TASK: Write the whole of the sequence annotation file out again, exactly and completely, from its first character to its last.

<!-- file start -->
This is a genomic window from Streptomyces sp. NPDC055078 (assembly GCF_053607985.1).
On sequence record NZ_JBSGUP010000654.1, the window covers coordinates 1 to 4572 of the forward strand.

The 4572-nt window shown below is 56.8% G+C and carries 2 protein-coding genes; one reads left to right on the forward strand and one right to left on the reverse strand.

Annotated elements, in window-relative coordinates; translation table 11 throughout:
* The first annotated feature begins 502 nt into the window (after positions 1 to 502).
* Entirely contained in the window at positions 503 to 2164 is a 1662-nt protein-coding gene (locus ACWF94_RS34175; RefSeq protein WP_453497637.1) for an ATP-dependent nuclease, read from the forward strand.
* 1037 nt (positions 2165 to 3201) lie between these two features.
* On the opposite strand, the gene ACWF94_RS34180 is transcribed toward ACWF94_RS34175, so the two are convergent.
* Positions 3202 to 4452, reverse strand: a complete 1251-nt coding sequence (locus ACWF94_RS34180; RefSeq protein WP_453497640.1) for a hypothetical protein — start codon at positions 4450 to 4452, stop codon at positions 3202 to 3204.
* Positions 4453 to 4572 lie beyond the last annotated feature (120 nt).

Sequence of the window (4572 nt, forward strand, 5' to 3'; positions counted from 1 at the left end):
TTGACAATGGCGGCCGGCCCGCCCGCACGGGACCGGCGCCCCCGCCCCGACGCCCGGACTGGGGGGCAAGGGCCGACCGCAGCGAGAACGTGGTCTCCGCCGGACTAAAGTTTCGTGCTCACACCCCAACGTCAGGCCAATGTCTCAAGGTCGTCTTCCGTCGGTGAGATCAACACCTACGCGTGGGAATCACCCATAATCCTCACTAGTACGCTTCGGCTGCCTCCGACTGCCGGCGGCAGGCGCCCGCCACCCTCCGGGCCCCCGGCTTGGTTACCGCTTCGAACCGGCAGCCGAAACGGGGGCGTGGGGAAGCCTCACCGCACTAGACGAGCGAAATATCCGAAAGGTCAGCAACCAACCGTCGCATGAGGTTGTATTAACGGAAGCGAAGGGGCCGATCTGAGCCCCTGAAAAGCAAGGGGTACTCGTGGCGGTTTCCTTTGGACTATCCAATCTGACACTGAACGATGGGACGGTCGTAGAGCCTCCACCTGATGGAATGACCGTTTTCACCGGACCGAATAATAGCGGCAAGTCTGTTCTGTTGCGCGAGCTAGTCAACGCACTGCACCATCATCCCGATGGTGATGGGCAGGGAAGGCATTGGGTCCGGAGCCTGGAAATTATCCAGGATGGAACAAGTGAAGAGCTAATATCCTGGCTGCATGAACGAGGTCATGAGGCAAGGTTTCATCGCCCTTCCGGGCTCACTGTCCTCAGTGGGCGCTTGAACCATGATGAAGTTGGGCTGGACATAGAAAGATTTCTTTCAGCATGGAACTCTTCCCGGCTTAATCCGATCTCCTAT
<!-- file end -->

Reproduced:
This is a genomic window from Streptomyces sp. NPDC055078 (assembly GCF_053607985.1).
On sequence record NZ_JBSGUP010000654.1, the window covers coordinates 1 to 4572 of the forward strand.

The 4572-nt window shown below is 56.8% G+C and carries 2 protein-coding genes; one reads left to right on the forward strand and one right to left on the reverse strand.

Annotated elements, in window-relative coordinates; translation table 11 throughout:
* The first annotated feature begins 502 nt into the window (after positions 1 to 502).
* Entirely contained in the window at positions 503 to 2164 is a 1662-nt protein-coding gene (locus ACWF94_RS34175; RefSeq protein WP_453497637.1) for an ATP-dependent nuclease, read from the forward strand.
* 1037 nt (positions 2165 to 3201) lie between these two features.
* On the opposite strand, the gene ACWF94_RS34180 is transcribed toward ACWF94_RS34175, so the two are convergent.
* Positions 3202 to 4452, reverse strand: a complete 1251-nt coding sequence (locus ACWF94_RS34180; RefSeq protein WP_453497640.1) for a hypothetical protein — start codon at positions 4450 to 4452, stop codon at positions 3202 to 3204.
* Positions 4453 to 4572 lie beyond the last annotated feature (120 nt).

Sequence of the window (4572 nt, forward strand, 5' to 3'; positions counted from 1 at the left end):
TTGACAATGGCGGCCGGCCCGCCCGCACGGGACCGGCGCCCCCGCCCCGACGCCCGGACTGGGGGGCAAGGGCCGACCGCAGCGAGAACGTGGTCTCCGCCGGACTAAAGTTTCGTGCTCACACCCCAACGTCAGGCCAATGTCTCAAGGTCGTCTTCCGTCGGTGAGATCAACACCTACGCGTGGGAATCACCCATAATCCTCACTAGTACGCTTCGGCTGCCTCCGACTGCCGGCGGCAGGCGCCCGCCACCCTCCGGGCCCCCGGCTTGGTTACCGCTTCGAACCGGCAGCCGAAACGGGGGCGTGGGGAAGCCTCACCGCACTAGACGAGCGAAATATCCGAAAGGTCAGCAACCAACCGTCGCATGAGGTTGTATTAACGGAAGCGAAGGGGCCGATCTGAGCCCCTGAAAAGCAAGGGGTACTCGTGGCGGTTTCCTTTGGACTATCCAATCTGACACTGAACGATGGGACGGTCGTAGAGCCTCCACCTGATGGAATGACCGTTTTCACCGGACCGAATAATAGCGGCAAGTCTGTTCTGTTGCGCGAGCTAGTCAACGCACTGCACCATCATCCCGATGGTGATGGGCAGGGAAGGCATTGGGTCCGGAGCCTGGAAATTATCCAGGATGGAACAAGTGAAGAGCTAATATCCTGGCTGCATGAACGAGGTCATGAGGCAAGGTTTCATCGCCCTTCCGGGCTCACTGTCCTCAGTGGGCGCTTGAACCATGATGAAGTTGGGCTGGACATAGAAAGATTTCTTTCAGCATGGAACTCTTCCCGGCTTAATCCGATCTCCTAT